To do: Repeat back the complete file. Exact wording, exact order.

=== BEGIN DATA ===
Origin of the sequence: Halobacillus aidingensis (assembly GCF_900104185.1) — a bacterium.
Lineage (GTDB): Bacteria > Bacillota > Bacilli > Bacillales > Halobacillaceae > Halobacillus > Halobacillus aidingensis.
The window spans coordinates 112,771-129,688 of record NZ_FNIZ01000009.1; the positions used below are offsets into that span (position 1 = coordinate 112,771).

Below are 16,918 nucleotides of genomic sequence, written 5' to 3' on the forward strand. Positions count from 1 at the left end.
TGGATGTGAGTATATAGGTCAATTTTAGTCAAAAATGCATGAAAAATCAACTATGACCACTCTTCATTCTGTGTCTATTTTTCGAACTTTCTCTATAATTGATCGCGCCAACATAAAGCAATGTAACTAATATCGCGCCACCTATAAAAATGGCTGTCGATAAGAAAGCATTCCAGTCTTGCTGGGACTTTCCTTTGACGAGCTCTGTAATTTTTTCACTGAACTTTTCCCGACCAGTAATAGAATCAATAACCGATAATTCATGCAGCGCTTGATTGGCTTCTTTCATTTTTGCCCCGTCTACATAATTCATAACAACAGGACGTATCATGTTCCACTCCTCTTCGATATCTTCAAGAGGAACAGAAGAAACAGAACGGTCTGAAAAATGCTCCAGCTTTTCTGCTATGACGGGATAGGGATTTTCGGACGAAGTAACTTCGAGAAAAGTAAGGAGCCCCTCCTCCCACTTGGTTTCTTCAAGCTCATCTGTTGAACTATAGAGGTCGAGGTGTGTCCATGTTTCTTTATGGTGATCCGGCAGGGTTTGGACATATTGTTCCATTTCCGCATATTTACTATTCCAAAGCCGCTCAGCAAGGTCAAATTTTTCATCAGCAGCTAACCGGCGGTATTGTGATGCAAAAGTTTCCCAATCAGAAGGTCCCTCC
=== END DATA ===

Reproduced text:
Origin of the sequence: Halobacillus aidingensis (assembly GCF_900104185.1) — a bacterium.
Lineage (GTDB): Bacteria > Bacillota > Bacilli > Bacillales > Halobacillaceae > Halobacillus > Halobacillus aidingensis.
The window spans coordinates 112,771-129,688 of record NZ_FNIZ01000009.1; the positions used below are offsets into that span (position 1 = coordinate 112,771).

Below are 16,918 nucleotides of genomic sequence, written 5' to 3' on the forward strand. Positions count from 1 at the left end.
TGGATGTGAGTATATAGGTCAATTTTAGTCAAAAATGCATGAAAAATCAACTATGACCACTCTTCATTCTGTGTCTATTTTTCGAACTTTCTCTATAATTGATCGCGCCAACATAAAGCAATGTAACTAATATCGCGCCACCTATAAAAATGGCTGTCGATAAGAAAGCATTCCAGTCTTGCTGGGACTTTCCTTTGACGAGCTCTGTAATTTTTTCACTGAACTTTTCCCGACCAGTAATAGAATCAATAACCGATAATTCATGCAGCGCTTGATTGGCTTCTTTCATTTTTGCCCCGTCTACATAATTCATAACAACAGGACGTATCATGTTCCACTCCTCTTCGATATCTTCAAGAGGAACAGAAGAAACAGAACGGTCTGAAAAATGCTCCAGCTTTTCTGCTATGACGGGATAGGGATTTTCGGACGAAGTAACTTCGAGAAAAGTAAGGAGCCCCTCCTCCCACTTGGTTTCTTCAAGCTCATCTGTTGAACTATAGAGGTCGAGGTGTGTCCATGTTTCTTTATGGTGATCCGGCAGGGTTTGGACATATTGTTCCATTTCCGCATATTTACTATTCCAAAGCCGCTCAGCAAGGTCAAATTTTTCATCAGCAGCTAACCGGCGGTATTGTGATGCAAAAGTTTCCCAATCAGAAGGTCCCTCC